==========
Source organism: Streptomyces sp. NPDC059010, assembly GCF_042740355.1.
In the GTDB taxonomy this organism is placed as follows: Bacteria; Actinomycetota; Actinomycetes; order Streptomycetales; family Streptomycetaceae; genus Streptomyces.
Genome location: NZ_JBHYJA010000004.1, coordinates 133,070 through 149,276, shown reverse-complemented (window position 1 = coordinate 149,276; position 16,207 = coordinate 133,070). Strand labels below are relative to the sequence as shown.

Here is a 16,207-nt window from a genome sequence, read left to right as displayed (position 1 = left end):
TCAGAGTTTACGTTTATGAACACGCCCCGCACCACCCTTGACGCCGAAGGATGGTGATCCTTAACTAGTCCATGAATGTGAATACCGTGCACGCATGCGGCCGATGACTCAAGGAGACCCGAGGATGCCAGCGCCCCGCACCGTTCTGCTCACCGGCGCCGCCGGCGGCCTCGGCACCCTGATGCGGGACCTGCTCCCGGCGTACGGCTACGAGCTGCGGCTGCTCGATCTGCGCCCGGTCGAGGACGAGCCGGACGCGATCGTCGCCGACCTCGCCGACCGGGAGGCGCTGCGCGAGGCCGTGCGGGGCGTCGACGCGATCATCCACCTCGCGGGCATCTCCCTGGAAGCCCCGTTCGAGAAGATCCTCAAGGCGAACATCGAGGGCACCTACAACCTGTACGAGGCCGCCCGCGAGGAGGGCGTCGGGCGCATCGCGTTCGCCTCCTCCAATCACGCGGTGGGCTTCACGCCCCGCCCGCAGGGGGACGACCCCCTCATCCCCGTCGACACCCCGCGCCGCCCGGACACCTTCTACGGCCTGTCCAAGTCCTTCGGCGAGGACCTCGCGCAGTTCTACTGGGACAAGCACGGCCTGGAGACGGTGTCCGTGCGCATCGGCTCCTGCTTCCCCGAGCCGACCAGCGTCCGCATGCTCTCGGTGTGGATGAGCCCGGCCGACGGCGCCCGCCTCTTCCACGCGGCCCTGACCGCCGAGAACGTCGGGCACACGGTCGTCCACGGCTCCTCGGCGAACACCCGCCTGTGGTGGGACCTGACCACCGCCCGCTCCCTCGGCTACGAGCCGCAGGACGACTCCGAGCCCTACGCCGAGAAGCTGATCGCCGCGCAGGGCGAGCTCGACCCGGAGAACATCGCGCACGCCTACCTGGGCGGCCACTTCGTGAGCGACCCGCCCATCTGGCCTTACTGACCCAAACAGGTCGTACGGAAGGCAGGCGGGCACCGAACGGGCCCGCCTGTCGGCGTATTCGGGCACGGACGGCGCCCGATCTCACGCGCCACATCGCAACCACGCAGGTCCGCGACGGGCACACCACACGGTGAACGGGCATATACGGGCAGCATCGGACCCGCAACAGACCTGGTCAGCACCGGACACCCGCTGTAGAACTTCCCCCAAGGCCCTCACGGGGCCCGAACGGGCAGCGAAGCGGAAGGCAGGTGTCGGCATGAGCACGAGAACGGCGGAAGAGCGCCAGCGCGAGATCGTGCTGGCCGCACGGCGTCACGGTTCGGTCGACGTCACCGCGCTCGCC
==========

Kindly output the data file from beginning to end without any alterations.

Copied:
Source organism: Streptomyces sp. NPDC059010, assembly GCF_042740355.1.
In the GTDB taxonomy this organism is placed as follows: Bacteria; Actinomycetota; Actinomycetes; order Streptomycetales; family Streptomycetaceae; genus Streptomyces.
Genome location: NZ_JBHYJA010000004.1, coordinates 133,070 through 149,276, shown reverse-complemented (window position 1 = coordinate 149,276; position 16,207 = coordinate 133,070). Strand labels below are relative to the sequence as shown.

Here is a 16,207-nt window from a genome sequence, read left to right as displayed (position 1 = left end):
TCAGAGTTTACGTTTATGAACACGCCCCGCACCACCCTTGACGCCGAAGGATGGTGATCCTTAACTAGTCCATGAATGTGAATACCGTGCACGCATGCGGCCGATGACTCAAGGAGACCCGAGGATGCCAGCGCCCCGCACCGTTCTGCTCACCGGCGCCGCCGGCGGCCTCGGCACCCTGATGCGGGACCTGCTCCCGGCGTACGGCTACGAGCTGCGGCTGCTCGATCTGCGCCCGGTCGAGGACGAGCCGGACGCGATCGTCGCCGACCTCGCCGACCGGGAGGCGCTGCGCGAGGCCGTGCGGGGCGTCGACGCGATCATCCACCTCGCGGGCATCTCCCTGGAAGCCCCGTTCGAGAAGATCCTCAAGGCGAACATCGAGGGCACCTACAACCTGTACGAGGCCGCCCGCGAGGAGGGCGTCGGGCGCATCGCGTTCGCCTCCTCCAATCACGCGGTGGGCTTCACGCCCCGCCCGCAGGGGGACGACCCCCTCATCCCCGTCGACACCCCGCGCCGCCCGGACACCTTCTACGGCCTGTCCAAGTCCTTCGGCGAGGACCTCGCGCAGTTCTACTGGGACAAGCACGGCCTGGAGACGGTGTCCGTGCGCATCGGCTCCTGCTTCCCCGAGCCGACCAGCGTCCGCATGCTCTCGGTGTGGATGAGCCCGGCCGACGGCGCCCGCCTCTTCCACGCGGCCCTGACCGCCGAGAACGTCGGGCACACGGTCGTCCACGGCTCCTCGGCGAACACCCGCCTGTGGTGGGACCTGACCACCGCCCGCTCCCTCGGCTACGAGCCGCAGGACGACTCCGAGCCCTACGCCGAGAAGCTGATCGCCGCGCAGGGCGAGCTCGACCCGGAGAACATCGCGCACGCCTACCTGGGCGGCCACTTCGTGAGCGACCCGCCCATCTGGCCTTACTGACCCAAACAGGTCGTACGGAAGGCAGGCGGGCACCGAACGGGCCCGCCTGTCGGCGTATTCGGGCACGGACGGCGCCCGATCTCACGCGCCACATCGCAACCACGCAGGTCCGCGACGGGCACACCACACGGTGAACGGGCATATACGGGCAGCATCGGACCCGCAACAGACCTGGTCAGCACCGGACACCCGCTGTAGAACTTCCCCCAAGGCCCTCACGGGGCCCGAACGGGCAGCGAAGCGGAAGGCAGGTGTCGGCATGAGCACGAGAACGGCGGAAGAGCGCCAGCGCGAGATCGTGCTGGCCGCACGGCGTCACGGTTCGGTCGACGTCACCGCGCTCGCC